www.microsoft.com/.../596b9\
108-b1a7-494d-885d-f8941b07554c.mspx?mfr=true

 
Answer #6    Answered By: Alisha Holmes     Answered On: Dec 05

Same here.

SharePoint is big enough that I think we can house all our content
management under one application.

In addition to this one application,

We have Central Admin Application

MySites

One public and one protected shared service provider.

Under one application we have one site  collection for our public web,
and we'll roll out separate site collections  as departments have special
needs involving unique security so that the sharepoint groups from these
site collections don't clutter our primary site collection.

There are all sorts of factors to take in to consideration.
Unfortunately the answer is once again "it depends."

 
Answer #7    Answered By: Alexis Ellis     Answered On: Dec 05

> we'll roll out separate site  collections as departments have
> special needs involving unique security so that the sharepoint
> groups from these site collections  don't clutter our primary
> site collection.

Good point! I hadn't thought of that. Another reason to consider
multiple collections, I suppose.

> There are all sorts of factors to take in to consideration.
> Unfortunately the answer is once again "it depends."

Agreed. If only there was good documentation on 'it depends on ______'

It's that blank that I'm struggling with the most.

 
Answer #8    Answered By: Percy Beach     Answered On: Dec 05

Ok. Disadvantages in having multiple  site collections, that I can think of.

1. Do you require seamless navigation between these site  collections? If yes,
I am not sure how sharepoint can provide this. Global Nav, Quick Launch, and
Breadcrumbs all these work within the same site collection.

2. Content query web  part can only pull content from the current site
collection. So, if you go with multiple site collections, pulling content from
one site collection  and showing it in another might be difficult.

3. I also believe the functionalities like Site columns, Site Content Types
are limited to the site collection level and if you need these, you have to
replicate them in multiple site collection and so the maintenance is a
difficulty.

 
Answer #9    Answered By: Mary Adams     Answered On: Dec 05

Just echo and confirm the comments below:

1. Navigation is a pain when you move to multiple  site collections. I
recently built a system that had 80 site  collections that needed to be
linked together. This was a problem, even though there are little things you
can do you are still stuck with navigation being tied to the site
collection. Not to push my push my blog, nut I wrote about using code to
automatically create the navigation quick launch items etc. Links below:

www.helloitsliam.com/archive/2007/07/12/moss2007-
<www.helloitsliam.com/archive/2007/07/12/moss2007---manual-site-colle
ction-portal-connections-and-site-quick-launch-links.aspx>
--manual-site-collection-portal-connections-and-site-quick-launch-links.aspx

www.helloitsliam.com/archive/2007/07/24/moss2007-
<www.helloitsliam.com/archive/2007/07/24/moss2007---portal-connection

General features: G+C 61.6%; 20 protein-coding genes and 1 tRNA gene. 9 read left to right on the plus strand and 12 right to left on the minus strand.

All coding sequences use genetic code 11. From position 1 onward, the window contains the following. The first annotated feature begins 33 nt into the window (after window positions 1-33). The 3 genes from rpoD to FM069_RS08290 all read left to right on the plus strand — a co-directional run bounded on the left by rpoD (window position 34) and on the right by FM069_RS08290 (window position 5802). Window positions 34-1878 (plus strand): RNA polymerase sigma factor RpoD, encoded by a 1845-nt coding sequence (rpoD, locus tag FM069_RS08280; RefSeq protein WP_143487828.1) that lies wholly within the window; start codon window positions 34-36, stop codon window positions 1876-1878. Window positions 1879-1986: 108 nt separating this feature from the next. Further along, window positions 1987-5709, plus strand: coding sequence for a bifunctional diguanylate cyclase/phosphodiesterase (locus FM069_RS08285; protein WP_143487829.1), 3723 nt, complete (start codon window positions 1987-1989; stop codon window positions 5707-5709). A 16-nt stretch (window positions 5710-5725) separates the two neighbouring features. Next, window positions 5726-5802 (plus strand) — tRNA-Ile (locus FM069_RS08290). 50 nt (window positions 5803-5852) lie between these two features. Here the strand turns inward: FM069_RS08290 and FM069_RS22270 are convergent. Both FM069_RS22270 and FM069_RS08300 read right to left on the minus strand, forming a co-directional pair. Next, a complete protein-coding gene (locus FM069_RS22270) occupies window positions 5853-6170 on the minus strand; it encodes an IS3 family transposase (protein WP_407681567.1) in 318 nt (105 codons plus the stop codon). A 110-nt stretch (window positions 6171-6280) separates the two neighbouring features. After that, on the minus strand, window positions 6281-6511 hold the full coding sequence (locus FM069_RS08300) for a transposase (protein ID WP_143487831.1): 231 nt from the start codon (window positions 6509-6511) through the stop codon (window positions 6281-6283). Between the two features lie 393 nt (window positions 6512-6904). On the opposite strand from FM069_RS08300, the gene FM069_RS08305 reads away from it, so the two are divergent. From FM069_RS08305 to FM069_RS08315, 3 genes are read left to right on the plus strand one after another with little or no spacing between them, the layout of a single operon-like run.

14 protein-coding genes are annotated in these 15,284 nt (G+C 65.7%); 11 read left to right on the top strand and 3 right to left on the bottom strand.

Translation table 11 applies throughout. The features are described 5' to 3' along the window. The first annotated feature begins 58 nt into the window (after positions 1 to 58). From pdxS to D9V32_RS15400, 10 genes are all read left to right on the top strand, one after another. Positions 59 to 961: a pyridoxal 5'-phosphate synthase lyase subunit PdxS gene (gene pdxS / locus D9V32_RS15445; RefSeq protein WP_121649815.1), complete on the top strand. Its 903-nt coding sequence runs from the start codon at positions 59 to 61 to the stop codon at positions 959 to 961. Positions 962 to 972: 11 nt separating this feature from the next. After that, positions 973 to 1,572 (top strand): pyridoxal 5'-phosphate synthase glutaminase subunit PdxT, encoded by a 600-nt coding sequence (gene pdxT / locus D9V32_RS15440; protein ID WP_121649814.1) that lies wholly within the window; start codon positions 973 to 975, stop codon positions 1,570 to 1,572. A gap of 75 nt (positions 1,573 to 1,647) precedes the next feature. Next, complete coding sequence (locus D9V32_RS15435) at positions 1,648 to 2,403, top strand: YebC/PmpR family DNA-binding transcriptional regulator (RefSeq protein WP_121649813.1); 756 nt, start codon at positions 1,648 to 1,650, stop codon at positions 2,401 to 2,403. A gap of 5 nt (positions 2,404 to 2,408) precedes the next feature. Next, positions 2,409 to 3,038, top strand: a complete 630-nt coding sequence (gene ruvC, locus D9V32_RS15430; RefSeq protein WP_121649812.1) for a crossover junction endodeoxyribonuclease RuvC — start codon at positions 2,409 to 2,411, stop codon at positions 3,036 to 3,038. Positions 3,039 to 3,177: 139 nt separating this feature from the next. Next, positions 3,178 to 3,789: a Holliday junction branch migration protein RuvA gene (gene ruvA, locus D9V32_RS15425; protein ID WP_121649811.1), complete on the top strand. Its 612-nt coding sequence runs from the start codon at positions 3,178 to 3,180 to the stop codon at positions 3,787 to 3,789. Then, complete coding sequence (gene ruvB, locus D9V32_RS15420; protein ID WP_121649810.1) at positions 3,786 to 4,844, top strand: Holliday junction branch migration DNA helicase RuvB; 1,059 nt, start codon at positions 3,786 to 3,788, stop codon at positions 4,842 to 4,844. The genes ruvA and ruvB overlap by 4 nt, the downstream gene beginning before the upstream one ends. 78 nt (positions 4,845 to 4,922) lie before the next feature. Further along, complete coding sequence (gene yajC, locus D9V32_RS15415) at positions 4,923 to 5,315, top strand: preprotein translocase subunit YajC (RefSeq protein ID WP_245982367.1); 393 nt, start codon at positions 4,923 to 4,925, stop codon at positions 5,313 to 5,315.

s-and-quick-launch-items-part-2.aspx>
--portal-connections-and-quick-launch-items-part-2.aspx

2. CQWP is also bound to the site collection. To go across site
collections you have to use the trusty DataView Web part which is just as
powerful as the CQWP.

3. Content Types etc are also the same. In this instance if you create
your content types as "Features" you can deploy them to each site
collection. If you then need to change a feature, you can then just
re-deploy it to all the site collections.

Just adding to the great comments so far!

 
Answer #10    Answered By: Kundan Jambhale     Answered On: Dec 05

> 1. Do you require seamless navigation between these site  collections?
> If yes, I am not sure how sharepoint can provide this. Global Nav,
> Quick Launch, and Breadcrumbs all these work within the same site
> collection.

This seems to be a perfect example of the 'best practice' contradictions
I've come across in all the planning for MOSS.

On the back end, it sounds like databases should be limited to maybe
15gb and after that, you want to start splitting things apart into
separate site collections.

But then you're breaking up the front end logic as now you lose the data
integration and universal navigation.

I'm finding it hard to reconcile front-end features/needs/organization
with back end maintenance/policies.

It seems that MOSS has omitted an important 'middle tier' of site
organization. It seems as if a concept like 'site collection  collection'
would be ideal...something to tie front-end features between collections
together.

 
Answer #11    Answered By: Alyssa Butler     Answered On: Dec 05

Remember that Security is self-contained within a site  collection.

Also that it is easiest to consume content between sites  when the
content is within the same site collection.

Separate site collections  can exist on separate content databases.

Each new Web app  can use different authentication. A separate web  app in
separate application pools will require more memory on the WFE. If you
have major configuration changes (i.e. web config) to one web app, you
can bring it down, and the others will be unaffected. If you are using
http:// you can use different host headers on separate web apps  without
any trouble. We use https:// to protect credentials from being sniffed.
Every new web app has to be on a separate port because of the nature of
SSL.